You may be thrilled by how easy it is to make a quick purchase on your phone. But having the world- and all its cosmetics, kitchenware, furniture, gadgets, and athleisure at your fingertips can make for some trouble and only sometimes lead to the most well-thought-out decisions. How many impulse buys have you been super happy about? Sometimes, putting the phone down for a few minutes is a good idea. If that critical item is still calling your name, you can always make it happen, but why not be sure?



Now more than ever, it's essential to be mindful and vigilant when it comes to tech safety, which means that you must be able to see the forest through the trees and not get pulled down a rabbit hole and sucked into the void. There is more misinformation on social media than ever. Many apps collect personal data and use malware that may infect your phone and infiltrate your privacy. Getting some distance and focusing your attention on reality vs an alternate reality, which bubbles just behind the screen, can help you keep your perspective and stay safe.



Loneliness, Depression, Anxiety and Obsessive behavior have all been linked to unhealthy relationships with smartphones, especially in children. There is a mental health crisis on the rise, so much so that the United States surgeon general has been raising a red flag. The infatuation, obsessiveness, and dependency on technology are not helping our kids to be kids or feel connected in ways that create stability and self-confidence.  


Many felt it was the only genuine connection to society, learning, and socializing during the pandemic. But here we are, still tied to our technology and losing ground with one another. Communication between people, in many cases, has taken a nosedive. We have begun a cycle of "Alone Togetherness," where we feel connected but simultaneously isolated. The same is undoubtedly true for adults. We are with others but also on our phones, which, in this case, means we are never "really with others." 


Kids need parameters, support, and guidelines, and we must monitor the situation. It's wonderful that kids can communicate with one another or play a game collectively from across town or in separate states. Still, children do not have the life experience or understanding of how intensely phone time and social media specifically could impact their physical and mental health. They are watching how we utilize technology. If we don't put our phones down and put some skin in the game of life, why should they?



The mental health crisis is not only showing up with teens. It's widespread. The grass is always greener. Someone always has a better job, more money, and the perfect partner. Everyone is a fantastic cook with flawless skin and an amazing family. It's hard for most ever to feel enough. It's not just social media. With so many apps at our fingertips, do we have any excuse to miss an appointment, a workout, a birthday, a beat, or to drop the ball? Yes, we do. It's called being human. So, step away from the phone, please. 



Smartphones are incredible. They can be precisely what we need and none of what we don't. It's up to the individual. Making peace with these devices and their role in our lives comes down to balance. It's beautiful that we can hear music, make music, create mixed tapes in the form of playlists, share them, and express ourselves inventively while being thoughtful and deciding what matters most.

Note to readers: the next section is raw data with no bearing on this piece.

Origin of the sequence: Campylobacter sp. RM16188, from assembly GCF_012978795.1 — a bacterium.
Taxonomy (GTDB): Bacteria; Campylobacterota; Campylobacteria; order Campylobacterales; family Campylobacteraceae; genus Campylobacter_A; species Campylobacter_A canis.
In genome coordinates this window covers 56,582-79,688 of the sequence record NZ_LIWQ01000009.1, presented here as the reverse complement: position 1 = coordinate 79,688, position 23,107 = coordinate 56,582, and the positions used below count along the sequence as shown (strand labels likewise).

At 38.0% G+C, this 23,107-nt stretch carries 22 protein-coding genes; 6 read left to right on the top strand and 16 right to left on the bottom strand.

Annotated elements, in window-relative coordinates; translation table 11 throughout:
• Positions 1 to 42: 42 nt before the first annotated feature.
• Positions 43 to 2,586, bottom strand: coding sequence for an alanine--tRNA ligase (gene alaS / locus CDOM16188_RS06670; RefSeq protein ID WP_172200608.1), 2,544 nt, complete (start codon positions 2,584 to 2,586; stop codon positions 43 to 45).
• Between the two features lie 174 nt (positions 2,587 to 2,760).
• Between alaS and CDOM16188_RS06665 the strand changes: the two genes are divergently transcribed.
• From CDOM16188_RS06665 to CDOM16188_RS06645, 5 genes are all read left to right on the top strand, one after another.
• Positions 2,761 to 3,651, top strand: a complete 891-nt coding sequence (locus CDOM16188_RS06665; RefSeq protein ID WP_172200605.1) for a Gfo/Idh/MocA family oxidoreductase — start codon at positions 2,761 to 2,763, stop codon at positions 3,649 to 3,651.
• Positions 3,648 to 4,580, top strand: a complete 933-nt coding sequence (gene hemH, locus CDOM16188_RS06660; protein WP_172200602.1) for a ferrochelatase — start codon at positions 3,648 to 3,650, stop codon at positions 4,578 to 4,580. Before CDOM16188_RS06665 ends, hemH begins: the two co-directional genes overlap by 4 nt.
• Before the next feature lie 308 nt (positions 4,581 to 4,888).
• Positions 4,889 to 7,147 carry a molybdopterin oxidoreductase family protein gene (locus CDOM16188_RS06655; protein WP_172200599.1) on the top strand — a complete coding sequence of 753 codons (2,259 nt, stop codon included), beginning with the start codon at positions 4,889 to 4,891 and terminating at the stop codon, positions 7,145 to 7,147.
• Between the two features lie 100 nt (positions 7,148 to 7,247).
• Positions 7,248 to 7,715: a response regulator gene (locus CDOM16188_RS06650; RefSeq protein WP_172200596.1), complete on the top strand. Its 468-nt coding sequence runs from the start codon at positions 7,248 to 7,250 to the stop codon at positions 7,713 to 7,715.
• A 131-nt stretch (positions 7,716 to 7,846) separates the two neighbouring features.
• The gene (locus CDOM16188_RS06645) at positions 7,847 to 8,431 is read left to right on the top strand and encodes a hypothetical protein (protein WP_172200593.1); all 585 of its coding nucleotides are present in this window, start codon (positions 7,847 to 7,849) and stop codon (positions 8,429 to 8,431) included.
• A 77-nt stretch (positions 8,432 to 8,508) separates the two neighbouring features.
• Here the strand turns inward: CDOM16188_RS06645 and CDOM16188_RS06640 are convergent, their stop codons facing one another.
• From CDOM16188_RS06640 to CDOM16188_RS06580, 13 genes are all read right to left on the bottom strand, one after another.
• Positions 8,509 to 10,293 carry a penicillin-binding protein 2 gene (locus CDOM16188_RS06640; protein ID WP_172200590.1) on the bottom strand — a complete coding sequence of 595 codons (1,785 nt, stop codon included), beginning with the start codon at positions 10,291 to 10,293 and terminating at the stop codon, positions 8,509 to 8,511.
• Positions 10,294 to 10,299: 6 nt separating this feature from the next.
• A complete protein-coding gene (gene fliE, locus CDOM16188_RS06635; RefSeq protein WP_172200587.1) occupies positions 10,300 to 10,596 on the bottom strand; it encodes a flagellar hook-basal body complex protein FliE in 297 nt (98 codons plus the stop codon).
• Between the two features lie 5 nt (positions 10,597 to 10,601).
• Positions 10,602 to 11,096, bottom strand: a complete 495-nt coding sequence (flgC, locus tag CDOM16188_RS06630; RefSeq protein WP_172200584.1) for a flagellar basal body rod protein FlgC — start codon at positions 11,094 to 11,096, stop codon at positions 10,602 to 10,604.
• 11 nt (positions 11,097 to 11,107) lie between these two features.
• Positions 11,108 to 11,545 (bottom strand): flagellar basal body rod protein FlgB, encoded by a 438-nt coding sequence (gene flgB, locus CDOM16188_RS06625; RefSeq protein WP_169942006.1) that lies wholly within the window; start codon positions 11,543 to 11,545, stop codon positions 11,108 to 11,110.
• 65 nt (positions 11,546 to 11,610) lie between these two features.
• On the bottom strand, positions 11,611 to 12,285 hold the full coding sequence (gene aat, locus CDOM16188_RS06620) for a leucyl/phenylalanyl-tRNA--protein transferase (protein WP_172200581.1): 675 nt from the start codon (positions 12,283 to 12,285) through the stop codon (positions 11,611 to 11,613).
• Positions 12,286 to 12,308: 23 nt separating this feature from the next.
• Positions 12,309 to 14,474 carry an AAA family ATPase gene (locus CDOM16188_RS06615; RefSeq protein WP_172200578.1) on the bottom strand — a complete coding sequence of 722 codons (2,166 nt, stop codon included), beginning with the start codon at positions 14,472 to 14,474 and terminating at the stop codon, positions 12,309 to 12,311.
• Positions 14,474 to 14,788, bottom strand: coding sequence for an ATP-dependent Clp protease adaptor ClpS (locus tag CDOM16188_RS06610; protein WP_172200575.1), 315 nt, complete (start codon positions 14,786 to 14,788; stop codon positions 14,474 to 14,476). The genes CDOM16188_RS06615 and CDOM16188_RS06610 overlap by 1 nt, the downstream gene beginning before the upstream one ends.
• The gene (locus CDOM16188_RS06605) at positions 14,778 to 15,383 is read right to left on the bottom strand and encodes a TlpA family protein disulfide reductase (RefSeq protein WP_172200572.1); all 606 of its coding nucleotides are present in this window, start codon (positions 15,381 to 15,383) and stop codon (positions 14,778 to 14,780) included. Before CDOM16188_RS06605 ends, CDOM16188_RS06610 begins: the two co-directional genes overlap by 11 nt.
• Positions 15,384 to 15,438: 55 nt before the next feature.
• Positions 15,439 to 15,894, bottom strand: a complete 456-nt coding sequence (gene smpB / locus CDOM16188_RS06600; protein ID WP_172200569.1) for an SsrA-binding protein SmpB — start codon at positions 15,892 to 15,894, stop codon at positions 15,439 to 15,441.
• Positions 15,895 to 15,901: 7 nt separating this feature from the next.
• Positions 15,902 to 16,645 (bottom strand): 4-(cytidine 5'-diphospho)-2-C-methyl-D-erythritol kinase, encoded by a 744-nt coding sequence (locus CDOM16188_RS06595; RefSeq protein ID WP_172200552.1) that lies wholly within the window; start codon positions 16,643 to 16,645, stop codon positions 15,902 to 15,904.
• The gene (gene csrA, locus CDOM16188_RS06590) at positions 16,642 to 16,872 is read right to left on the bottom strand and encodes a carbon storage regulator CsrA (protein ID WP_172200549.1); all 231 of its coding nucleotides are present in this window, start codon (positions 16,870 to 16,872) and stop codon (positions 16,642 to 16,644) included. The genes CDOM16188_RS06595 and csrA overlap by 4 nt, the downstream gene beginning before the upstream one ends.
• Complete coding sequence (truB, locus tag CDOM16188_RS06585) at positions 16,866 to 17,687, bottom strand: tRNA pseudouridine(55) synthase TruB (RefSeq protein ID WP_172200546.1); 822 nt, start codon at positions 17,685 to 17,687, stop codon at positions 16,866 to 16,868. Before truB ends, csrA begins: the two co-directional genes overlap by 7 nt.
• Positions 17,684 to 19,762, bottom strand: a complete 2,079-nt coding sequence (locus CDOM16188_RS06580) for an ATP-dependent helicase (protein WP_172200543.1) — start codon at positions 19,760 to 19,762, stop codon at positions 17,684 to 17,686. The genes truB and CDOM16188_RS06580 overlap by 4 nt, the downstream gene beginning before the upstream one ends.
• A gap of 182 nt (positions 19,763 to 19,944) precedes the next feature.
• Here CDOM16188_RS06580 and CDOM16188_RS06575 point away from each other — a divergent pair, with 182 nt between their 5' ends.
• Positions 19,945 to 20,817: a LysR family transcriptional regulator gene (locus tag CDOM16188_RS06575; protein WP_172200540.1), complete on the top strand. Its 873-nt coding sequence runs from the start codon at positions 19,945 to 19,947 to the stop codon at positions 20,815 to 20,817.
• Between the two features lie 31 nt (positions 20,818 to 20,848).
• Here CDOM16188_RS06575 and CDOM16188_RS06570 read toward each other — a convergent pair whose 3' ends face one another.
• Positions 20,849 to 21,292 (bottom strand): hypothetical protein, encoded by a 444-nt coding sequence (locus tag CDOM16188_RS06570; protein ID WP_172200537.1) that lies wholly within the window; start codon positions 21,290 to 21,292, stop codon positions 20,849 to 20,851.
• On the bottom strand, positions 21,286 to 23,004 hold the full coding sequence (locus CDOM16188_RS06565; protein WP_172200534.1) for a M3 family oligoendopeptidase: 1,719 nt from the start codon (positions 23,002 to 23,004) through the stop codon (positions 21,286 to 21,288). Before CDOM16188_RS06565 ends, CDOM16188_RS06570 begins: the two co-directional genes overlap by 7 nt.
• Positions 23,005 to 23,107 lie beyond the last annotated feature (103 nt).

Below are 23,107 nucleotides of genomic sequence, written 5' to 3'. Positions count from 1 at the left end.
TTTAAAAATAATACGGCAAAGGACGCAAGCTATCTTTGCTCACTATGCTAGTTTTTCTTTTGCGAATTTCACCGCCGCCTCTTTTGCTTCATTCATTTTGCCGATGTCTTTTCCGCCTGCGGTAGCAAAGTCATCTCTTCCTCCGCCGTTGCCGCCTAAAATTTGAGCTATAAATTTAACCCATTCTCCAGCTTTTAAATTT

Paring down the number of apps on your phone is a fast and easy way to prioritize your time, clear clutter and minimize distraction. You can put it to bed when you turn in for the night, silence it at your whim, turn down the screen brightness, and set it to study mode. You are the boss, not the phone.



Since we are seeing the effects of technology in real-time and some are finding it hard to create healthy spaces and separation from these devices, our health largely depends on our willingness to set boundaries for ourselves. If you knew too much sugar would make you sick, you might find ways to curb your intake. Too much texting and scrolling can lead to trigger finger, gamer's thumb, stiffness in the hands and wrist, carpal tunnel symptoms and back, neck and shoulder issues. 


Our sense of well-being often depends on our choices and the effort to curate our lives carefully. Creating balance is a lifelong endeavor, and being with people we enjoy is the best medicine in the world.



We must also be able to be with ourselves, dream, watch, and listen to the world and our hearts. Tapping into our truths, intuition, and to the beat of our drum will not happen while we are senselessly scrolling. Take the good parts of technology. Use and enjoy them, but keep sight of yourself and your loved ones. Sometimes, the best way to outsmart your smartphone is to put it down for a bit.


Never compare yourself to another mom, medical practitioner, musician, or member of society. You are beautiful and unique the way you are, with the gifts you possess. No face cream will make you 20 years younger (why would you want to be?). No supplement will solve all your problems. No sneaker will make you fitter, but you can make a splash, do some good, make some business connections, and congratulate a friend on a new baby or a job well done. So, snap a shot of something exquisite or simple pleasure and share it with the world, but don't forget to savor the moment and revel in it. Life is precious. Time is precious. Why not make the most of each moment?